It even featured in the March 19, 1870, issue of Scientific American magazine. Made by Thomas Luders from Olney, Illinois, and called a "pedespeed," the wheels then were much smaller, measuring around 36 centimeters (15 in) in diameter. Luders also said the skates could be used by anybody, irrespective of their physique. He himself was a large, heavy man, and he claimed he could use them for two straight hours without getting tired. Another version of wheel skates, appearing in 1923, had its tires on the inside of the foot rather than outside. (Other than the size of the wheels, the main improvement made by Chariot Skates is the small tire at the back of the bigger tire for increased stability.)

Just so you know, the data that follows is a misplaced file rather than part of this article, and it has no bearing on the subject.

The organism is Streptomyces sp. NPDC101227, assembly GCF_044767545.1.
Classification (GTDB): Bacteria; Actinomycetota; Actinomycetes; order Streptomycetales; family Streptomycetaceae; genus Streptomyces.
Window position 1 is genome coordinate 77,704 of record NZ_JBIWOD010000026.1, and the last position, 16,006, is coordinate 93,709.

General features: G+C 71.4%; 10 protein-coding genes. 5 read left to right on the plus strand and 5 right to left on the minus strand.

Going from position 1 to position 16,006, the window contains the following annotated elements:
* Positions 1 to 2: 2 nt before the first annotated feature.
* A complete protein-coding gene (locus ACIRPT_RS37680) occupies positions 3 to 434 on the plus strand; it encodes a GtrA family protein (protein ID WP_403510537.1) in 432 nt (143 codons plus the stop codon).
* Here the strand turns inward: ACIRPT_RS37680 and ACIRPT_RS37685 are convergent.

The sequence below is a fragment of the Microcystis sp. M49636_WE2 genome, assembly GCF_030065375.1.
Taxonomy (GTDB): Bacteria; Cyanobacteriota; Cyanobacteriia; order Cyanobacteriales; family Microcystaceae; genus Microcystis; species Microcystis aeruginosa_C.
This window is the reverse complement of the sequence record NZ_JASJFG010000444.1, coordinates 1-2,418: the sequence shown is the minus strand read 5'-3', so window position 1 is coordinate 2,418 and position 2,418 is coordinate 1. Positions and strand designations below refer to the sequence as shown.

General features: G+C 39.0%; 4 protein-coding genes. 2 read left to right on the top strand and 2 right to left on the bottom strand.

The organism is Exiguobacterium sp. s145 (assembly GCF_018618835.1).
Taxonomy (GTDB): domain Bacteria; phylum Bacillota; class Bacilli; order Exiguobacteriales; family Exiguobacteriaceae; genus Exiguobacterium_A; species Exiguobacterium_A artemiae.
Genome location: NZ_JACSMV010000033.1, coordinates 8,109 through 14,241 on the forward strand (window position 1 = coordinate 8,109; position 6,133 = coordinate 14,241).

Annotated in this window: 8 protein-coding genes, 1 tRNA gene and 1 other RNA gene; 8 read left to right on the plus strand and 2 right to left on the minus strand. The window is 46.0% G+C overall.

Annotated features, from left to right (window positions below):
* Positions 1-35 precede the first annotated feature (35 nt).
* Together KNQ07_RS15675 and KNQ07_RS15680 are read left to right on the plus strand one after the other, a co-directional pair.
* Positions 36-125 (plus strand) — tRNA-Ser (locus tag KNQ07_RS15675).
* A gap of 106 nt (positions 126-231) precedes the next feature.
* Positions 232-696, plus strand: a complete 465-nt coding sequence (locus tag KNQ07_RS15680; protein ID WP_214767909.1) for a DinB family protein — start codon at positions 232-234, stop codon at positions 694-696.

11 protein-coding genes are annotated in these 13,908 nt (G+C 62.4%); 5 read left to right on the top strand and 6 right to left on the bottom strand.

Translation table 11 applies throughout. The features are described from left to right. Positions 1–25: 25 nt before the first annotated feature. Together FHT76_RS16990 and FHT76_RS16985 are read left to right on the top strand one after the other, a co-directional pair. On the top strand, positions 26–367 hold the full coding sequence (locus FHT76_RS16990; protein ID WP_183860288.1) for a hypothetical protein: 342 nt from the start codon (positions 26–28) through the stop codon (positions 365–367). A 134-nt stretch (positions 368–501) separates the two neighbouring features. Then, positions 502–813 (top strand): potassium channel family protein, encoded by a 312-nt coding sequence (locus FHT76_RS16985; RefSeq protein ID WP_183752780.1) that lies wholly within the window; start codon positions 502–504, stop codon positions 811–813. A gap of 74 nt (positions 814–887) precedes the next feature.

The continued, albeit slower growth in prices tracks with recent data showing real estate investment ticked upward in October and sales had registered barely any negative impact from the new restrictions.